Here's an interesting story out of India which would have whizzed over my head had I not read this ESPN piece a few months ago; cricket superstar Sachin Tendulkar has been named to the Indian senate (Rajya Sabha). Most of the Rajya Sabha is elected, but the Indian president gets to name 12 dignitaries to the upper house for "special knowledge or practical experience in respect of such matters as literature, science, art and social service." A bit of a stretch, but are you going to be the judge to tell him he can't serve?
Some upper houses, like the House of Lords in the UK or Canada's Senate, have little real-world power other than to slow down legislation they don't like; a Canadian wag called a Senate nod a "taskless thanks." The Rajya Sabha seems to be a cross between one of those more-honorary upper houses and the US senate if my quick read on the Indian legislature is on target.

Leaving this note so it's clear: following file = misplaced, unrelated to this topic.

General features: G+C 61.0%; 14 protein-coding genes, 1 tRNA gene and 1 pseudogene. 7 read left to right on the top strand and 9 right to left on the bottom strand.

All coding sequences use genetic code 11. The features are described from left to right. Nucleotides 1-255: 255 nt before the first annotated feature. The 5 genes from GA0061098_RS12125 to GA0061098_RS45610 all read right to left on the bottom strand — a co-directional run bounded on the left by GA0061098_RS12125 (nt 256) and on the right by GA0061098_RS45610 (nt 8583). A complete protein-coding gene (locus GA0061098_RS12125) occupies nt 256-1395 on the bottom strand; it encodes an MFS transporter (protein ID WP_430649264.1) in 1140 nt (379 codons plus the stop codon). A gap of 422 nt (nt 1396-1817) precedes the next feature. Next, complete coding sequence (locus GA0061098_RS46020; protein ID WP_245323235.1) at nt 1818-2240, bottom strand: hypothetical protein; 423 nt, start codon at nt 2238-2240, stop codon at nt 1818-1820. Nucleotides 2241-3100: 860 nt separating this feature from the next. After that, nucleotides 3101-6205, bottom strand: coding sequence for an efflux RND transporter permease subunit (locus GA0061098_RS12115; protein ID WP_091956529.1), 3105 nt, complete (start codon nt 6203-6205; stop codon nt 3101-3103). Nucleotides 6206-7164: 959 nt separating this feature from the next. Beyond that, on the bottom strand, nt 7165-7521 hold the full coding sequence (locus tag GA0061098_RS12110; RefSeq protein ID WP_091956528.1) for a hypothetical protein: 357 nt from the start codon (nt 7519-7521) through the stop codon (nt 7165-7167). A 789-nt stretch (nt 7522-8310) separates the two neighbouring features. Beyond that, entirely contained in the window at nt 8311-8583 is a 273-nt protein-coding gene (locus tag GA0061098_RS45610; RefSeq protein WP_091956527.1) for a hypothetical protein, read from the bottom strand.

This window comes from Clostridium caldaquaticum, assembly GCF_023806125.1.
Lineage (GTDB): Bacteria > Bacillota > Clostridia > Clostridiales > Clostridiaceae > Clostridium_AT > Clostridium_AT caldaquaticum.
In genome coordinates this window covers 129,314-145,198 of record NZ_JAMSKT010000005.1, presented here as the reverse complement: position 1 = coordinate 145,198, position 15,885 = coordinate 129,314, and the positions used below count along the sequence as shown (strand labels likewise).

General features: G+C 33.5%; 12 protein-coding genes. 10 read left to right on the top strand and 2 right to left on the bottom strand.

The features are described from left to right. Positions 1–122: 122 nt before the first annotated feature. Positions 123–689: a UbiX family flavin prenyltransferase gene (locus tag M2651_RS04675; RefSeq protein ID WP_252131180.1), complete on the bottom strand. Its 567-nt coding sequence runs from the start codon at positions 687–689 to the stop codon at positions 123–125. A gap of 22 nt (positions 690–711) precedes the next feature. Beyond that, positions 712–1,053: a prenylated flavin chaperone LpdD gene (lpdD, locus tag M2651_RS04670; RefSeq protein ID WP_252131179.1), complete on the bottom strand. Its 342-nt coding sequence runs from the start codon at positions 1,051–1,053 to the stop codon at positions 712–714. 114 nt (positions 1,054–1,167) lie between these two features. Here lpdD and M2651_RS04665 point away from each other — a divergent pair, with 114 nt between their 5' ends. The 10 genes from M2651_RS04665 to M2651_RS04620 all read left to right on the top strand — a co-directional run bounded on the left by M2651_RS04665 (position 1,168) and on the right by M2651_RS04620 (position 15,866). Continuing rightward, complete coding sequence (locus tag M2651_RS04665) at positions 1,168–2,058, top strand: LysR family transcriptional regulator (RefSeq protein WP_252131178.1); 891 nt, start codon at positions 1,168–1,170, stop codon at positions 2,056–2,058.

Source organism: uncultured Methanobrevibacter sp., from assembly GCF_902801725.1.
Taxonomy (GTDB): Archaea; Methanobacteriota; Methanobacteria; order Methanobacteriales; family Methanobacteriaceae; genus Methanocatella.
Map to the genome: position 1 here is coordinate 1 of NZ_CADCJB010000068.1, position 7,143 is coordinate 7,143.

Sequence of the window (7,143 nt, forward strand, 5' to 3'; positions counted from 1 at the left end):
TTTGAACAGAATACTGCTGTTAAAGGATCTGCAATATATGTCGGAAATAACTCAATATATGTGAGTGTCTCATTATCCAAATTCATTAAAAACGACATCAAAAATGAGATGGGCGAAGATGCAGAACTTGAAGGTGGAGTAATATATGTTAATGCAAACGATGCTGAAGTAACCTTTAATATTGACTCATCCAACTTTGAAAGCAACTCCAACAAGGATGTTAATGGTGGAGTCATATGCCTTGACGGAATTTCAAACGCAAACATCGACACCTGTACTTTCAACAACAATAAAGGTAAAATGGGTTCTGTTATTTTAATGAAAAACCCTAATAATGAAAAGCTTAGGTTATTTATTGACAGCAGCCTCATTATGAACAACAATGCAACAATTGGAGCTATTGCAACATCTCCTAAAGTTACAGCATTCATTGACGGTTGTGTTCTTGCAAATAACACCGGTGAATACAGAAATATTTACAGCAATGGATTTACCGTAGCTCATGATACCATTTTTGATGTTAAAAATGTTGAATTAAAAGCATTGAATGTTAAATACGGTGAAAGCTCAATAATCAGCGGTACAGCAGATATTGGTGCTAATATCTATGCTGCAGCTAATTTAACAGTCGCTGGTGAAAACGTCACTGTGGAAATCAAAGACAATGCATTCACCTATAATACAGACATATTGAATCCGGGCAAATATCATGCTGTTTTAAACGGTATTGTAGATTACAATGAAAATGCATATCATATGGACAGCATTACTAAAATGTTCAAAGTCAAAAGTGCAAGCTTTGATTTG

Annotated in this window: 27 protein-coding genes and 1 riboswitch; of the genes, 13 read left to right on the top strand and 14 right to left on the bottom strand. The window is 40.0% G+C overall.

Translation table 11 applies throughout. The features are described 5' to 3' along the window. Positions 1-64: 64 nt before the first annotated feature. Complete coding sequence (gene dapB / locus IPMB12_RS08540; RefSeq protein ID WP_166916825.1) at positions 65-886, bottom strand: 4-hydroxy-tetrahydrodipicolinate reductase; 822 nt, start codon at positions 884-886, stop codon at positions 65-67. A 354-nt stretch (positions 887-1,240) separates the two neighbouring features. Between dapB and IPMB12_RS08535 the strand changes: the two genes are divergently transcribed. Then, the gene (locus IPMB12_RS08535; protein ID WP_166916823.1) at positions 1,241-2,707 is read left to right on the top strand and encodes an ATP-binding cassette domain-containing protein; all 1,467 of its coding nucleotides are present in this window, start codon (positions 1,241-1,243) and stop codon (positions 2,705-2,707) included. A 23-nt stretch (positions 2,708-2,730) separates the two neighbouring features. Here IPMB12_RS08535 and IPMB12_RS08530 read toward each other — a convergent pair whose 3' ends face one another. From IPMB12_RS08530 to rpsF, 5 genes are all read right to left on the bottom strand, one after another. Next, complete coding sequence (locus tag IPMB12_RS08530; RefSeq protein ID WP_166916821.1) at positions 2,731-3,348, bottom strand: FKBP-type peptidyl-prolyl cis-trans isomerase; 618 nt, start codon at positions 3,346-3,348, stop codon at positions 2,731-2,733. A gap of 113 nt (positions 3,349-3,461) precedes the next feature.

A North American analogy would be to have Wayne Gretzky get named to the Canadian Senate or for Michael Jordan to get named President Obama's old Senate seat; His Airness could have afforded Blago's price tag;-). Sachin is that kind of sporting god in India, but at 38, he's starting to wind down.
Not too many active athletes are in politics, boxer Manny Pacquiao has served two terms in the Philippine House while still being active in the Sweet Science-he has a date with Floyd Mayweather coming up later this month, which is being billed as one of the bigger matches in years.
The ESPN piece on Sachin is worth a read if you're a North American sports fan who is clueless about cricket; it will show why he's gotten that not-quite-taskless thanks from his country.